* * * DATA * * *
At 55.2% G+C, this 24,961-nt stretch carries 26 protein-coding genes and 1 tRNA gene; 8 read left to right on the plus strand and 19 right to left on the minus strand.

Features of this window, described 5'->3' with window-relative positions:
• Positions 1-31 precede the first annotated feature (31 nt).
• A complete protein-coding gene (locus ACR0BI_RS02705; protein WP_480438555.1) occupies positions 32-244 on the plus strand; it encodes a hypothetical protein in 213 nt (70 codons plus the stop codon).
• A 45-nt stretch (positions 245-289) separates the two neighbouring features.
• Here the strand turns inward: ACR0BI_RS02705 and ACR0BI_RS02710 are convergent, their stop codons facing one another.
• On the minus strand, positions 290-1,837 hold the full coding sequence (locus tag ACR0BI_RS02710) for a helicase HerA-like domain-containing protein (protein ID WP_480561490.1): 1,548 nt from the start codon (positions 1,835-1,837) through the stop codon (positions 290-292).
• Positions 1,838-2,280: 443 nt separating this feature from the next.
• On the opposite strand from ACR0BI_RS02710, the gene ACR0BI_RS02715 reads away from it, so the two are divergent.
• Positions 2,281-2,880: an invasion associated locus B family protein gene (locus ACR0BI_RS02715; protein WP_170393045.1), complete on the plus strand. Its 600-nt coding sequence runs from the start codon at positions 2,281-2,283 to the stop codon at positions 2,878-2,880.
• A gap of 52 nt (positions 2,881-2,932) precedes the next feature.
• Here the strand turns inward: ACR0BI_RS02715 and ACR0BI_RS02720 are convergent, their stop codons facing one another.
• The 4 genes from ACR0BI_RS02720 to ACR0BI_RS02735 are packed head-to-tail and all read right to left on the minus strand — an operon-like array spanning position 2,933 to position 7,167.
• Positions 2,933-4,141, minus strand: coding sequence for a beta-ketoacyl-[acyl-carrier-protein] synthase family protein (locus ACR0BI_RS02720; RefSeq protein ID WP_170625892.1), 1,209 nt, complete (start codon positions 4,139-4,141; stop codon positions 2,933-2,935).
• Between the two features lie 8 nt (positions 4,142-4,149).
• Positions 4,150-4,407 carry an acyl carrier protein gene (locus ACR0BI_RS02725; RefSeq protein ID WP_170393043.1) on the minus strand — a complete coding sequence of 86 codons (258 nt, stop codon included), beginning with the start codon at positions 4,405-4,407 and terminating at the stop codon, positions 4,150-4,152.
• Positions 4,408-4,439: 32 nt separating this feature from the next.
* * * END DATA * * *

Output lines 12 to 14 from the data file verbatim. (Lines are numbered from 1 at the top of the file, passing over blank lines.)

• Here the strand turns inward: ACR0BI_RS02715 and ACR0BI_RS02720 are convergent, their stop codons facing one another.
• The 4 genes from ACR0BI_RS02720 to ACR0BI_RS02735 are packed head-to-tail and all read right to left on the minus strand — an operon-like array spanning position 2,933 to position 7,167.
• Positions 2,933-4,141, minus strand: coding sequence for a beta-ketoacyl-[acyl-carrier-protein] synthase family protein (locus ACR0BI_RS02720; RefSeq protein ID WP_170625892.1), 1,209 nt, complete (start codon positions 4,139-4,141; stop codon positions 2,933-2,935).